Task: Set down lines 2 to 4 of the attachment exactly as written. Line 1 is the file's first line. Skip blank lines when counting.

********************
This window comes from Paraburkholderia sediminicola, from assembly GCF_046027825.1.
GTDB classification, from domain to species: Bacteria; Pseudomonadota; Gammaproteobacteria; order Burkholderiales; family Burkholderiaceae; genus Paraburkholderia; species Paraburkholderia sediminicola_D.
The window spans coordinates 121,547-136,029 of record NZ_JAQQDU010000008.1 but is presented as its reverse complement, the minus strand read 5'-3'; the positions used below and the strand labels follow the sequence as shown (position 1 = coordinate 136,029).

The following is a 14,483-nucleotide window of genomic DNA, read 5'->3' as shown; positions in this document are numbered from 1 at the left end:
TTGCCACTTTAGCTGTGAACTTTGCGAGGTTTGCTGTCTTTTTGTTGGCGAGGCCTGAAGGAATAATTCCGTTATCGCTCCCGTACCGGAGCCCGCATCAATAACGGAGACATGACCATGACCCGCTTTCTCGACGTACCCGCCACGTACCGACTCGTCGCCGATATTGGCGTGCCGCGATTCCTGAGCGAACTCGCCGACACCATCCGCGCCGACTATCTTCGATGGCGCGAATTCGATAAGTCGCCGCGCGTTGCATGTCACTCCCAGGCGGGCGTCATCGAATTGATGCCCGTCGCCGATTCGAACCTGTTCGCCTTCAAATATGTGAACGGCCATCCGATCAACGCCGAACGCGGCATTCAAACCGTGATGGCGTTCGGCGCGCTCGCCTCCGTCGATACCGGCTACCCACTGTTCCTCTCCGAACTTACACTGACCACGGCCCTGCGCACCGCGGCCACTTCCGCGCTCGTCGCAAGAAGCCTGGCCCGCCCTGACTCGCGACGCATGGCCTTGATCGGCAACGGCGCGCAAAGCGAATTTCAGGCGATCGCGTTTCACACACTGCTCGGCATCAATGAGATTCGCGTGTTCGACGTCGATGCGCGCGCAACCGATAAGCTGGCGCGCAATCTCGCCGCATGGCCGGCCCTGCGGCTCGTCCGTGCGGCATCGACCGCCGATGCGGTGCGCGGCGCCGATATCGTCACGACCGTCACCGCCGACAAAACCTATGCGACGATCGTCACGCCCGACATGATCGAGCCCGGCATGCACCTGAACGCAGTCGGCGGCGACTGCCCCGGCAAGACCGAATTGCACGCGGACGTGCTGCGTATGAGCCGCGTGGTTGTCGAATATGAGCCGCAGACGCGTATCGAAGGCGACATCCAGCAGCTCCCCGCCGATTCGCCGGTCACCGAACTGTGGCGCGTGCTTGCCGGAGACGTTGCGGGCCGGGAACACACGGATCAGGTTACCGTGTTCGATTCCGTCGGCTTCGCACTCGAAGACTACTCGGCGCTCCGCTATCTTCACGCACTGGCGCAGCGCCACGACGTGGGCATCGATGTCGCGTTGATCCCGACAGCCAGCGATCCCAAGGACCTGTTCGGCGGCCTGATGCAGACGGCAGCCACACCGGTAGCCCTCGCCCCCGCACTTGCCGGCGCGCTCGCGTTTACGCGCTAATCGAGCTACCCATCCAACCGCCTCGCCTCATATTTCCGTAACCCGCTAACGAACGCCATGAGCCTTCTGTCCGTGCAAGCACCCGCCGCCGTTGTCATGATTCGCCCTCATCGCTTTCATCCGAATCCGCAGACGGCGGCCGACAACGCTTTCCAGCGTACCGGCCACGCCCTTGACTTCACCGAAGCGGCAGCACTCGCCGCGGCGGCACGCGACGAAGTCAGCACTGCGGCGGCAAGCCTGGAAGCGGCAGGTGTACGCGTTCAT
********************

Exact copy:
GTDB classification, from domain to species: Bacteria; Pseudomonadota; Gammaproteobacteria; order Burkholderiales; family Burkholderiaceae; genus Paraburkholderia; species Paraburkholderia sediminicola_D.
The window spans coordinates 121,547-136,029 of record NZ_JAQQDU010000008.1 but is presented as its reverse complement, the minus strand read 5'-3'; the positions used below and the strand labels follow the sequence as shown (position 1 = coordinate 136,029).

The following is a 14,483-nucleotide window of genomic DNA, read 5'->3' as shown; positions in this document are numbered from 1 at the left end: